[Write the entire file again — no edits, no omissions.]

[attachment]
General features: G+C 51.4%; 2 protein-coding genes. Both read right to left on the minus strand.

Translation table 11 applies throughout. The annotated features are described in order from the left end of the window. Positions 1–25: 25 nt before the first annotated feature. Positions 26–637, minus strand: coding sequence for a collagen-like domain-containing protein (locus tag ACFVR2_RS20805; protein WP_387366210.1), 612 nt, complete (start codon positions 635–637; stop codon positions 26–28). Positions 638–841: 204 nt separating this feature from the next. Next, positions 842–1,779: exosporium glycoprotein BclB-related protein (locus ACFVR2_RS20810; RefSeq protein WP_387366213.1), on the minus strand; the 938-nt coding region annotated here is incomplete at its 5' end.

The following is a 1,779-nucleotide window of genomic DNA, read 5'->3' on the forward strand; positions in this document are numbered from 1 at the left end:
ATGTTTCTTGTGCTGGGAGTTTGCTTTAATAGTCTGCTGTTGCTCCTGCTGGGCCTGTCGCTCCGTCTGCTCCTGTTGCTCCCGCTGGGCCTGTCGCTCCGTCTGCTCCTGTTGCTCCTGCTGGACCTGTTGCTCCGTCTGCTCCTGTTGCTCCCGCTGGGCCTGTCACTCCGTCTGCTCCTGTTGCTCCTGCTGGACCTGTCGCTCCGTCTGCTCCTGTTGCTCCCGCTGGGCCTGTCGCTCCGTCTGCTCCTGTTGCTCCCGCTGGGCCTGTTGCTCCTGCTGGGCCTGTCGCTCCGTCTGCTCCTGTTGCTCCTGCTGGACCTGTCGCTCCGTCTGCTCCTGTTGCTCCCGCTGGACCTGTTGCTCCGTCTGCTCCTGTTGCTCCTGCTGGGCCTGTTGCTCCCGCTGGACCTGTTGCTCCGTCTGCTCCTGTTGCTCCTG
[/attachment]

General features: G+C 51.4%; 2 protein-coding genes. Both read right to left on the minus strand.

Translation table 11 applies throughout. The annotated features are described in order from the left end of the window. Positions 1–25: 25 nt before the first annotated feature. Positions 26–637, minus strand: coding sequence for a collagen-like domain-containing protein (locus tag ACFVR2_RS20805; protein WP_387366210.1), 612 nt, complete (start codon positions 635–637; stop codon positions 26–28). Positions 638–841: 204 nt separating this feature from the next. Next, positions 842–1,779: exosporium glycoprotein BclB-related protein (locus ACFVR2_RS20810; RefSeq protein WP_387366213.1), on the minus strand; the 938-nt coding region annotated here is incomplete at its 5' end.

The following is a 1,779-nucleotide window of genomic DNA, read 5'->3' on the forward strand; positions in this document are numbered from 1 at the left end:
ATGTTTCTTGTGCTGGGAGTTTGCTTTAATAGTCTGCTGTTGCTCCTGCTGGGCCTGTCGCTCCGTCTGCTCCTGTTGCTCCCGCTGGGCCTGTCGCTCCGTCTGCTCCTGTTGCTCCTGCTGGACCTGTTGCTCCGTCTGCTCCTGTTGCTCCCGCTGGGCCTGTCACTCCGTCTGCTCCTGTTGCTCCTGCTGGACCTGTCGCTCCGTCTGCTCCTGTTGCTCCCGCTGGGCCTGTCGCTCCGTCTGCTCCTGTTGCTCCCGCTGGGCCTGTTGCTCCTGCTGGGCCTGTCGCTCCGTCTGCTCCTGTTGCTCCTGCTGGACCTGTCGCTCCGTCTGCTCCTGTTGCTCCCGCTGGACCTGTTGCTCCGTCTGCTCCTGTTGCTCCTGCTGGGCCTGTTGCTCCCGCTGGACCTGTTGCTCCGTCTGCTCCTGTTGCTCCTG